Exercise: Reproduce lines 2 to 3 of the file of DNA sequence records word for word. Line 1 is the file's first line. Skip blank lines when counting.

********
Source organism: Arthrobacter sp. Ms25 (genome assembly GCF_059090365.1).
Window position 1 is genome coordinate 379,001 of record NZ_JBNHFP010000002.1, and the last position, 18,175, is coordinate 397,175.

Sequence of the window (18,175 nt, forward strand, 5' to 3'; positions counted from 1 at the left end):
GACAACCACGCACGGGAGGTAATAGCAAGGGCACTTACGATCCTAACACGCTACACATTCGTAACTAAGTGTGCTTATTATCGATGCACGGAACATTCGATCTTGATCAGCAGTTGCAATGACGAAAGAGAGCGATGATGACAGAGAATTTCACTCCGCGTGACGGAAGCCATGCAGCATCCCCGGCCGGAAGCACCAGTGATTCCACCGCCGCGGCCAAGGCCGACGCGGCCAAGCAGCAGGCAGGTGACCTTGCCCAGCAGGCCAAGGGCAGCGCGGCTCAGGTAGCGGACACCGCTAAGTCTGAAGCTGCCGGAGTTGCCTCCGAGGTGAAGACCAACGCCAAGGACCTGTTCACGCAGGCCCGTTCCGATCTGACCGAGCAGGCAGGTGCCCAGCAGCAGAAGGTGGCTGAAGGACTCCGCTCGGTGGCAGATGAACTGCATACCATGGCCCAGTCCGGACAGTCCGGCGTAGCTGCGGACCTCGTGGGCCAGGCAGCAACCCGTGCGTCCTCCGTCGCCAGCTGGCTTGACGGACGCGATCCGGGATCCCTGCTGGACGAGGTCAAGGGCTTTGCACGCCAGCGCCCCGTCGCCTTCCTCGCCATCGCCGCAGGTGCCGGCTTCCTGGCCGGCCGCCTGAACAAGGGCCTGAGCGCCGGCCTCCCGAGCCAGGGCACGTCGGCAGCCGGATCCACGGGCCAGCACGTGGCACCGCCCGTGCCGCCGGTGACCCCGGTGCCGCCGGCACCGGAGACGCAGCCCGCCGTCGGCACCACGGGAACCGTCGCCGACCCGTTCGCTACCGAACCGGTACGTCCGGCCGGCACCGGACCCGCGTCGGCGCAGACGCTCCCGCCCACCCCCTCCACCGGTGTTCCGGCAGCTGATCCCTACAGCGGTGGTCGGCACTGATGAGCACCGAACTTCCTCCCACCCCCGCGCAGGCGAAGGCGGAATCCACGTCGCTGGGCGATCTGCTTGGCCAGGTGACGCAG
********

Window position 1 is genome coordinate 379,001 of record NZ_JBNHFP010000002.1, and the last position, 18,175, is coordinate 397,175.

Sequence of the window (18,175 nt, forward strand, 5' to 3'; positions counted from 1 at the left end):